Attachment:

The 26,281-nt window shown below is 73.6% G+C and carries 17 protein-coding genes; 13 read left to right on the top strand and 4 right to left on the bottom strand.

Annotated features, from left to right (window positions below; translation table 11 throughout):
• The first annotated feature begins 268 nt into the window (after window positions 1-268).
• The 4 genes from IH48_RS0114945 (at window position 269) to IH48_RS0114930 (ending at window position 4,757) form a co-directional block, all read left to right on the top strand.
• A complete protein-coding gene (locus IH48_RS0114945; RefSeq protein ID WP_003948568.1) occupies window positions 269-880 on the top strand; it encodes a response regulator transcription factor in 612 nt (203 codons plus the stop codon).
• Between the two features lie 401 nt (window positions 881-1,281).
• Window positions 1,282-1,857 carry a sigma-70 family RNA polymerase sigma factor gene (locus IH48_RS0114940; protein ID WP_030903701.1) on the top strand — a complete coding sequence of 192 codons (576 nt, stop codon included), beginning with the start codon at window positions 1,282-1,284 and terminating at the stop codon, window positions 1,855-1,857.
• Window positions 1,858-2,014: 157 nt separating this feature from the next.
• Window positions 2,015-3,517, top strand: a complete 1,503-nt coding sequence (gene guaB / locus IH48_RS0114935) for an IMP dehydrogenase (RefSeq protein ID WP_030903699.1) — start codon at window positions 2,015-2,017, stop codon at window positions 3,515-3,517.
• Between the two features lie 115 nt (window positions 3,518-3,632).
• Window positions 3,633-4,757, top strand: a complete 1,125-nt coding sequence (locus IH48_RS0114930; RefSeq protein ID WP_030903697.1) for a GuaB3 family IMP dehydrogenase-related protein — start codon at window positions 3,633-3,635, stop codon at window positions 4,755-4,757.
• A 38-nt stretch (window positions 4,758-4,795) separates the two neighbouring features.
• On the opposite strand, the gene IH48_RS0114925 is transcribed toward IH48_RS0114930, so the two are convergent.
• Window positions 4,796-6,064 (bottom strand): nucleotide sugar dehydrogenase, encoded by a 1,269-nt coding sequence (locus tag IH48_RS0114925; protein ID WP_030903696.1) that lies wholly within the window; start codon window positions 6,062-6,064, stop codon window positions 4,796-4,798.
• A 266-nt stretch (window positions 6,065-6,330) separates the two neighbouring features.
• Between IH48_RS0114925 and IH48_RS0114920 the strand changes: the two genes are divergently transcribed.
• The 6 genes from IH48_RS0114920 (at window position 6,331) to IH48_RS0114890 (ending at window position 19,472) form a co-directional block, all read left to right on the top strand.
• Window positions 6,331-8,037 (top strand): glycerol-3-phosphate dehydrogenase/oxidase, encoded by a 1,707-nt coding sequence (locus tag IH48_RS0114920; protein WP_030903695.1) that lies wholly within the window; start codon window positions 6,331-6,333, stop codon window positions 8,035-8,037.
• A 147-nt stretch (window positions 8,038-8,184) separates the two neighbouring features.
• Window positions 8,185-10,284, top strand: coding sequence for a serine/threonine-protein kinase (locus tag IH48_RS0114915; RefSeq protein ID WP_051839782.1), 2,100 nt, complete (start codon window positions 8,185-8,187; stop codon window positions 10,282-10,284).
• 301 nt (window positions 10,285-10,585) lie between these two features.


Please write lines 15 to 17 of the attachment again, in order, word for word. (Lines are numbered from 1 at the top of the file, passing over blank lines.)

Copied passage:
• A 266-nt stretch (window positions 6,065-6,330) separates the two neighbouring features.
• Between IH48_RS0114925 and IH48_RS0114920 the strand changes: the two genes are divergently transcribed.
• The 6 genes from IH48_RS0114920 (at window position 6,331) to IH48_RS0114890 (ending at window position 19,472) form a co-directional block, all read left to right on the top strand.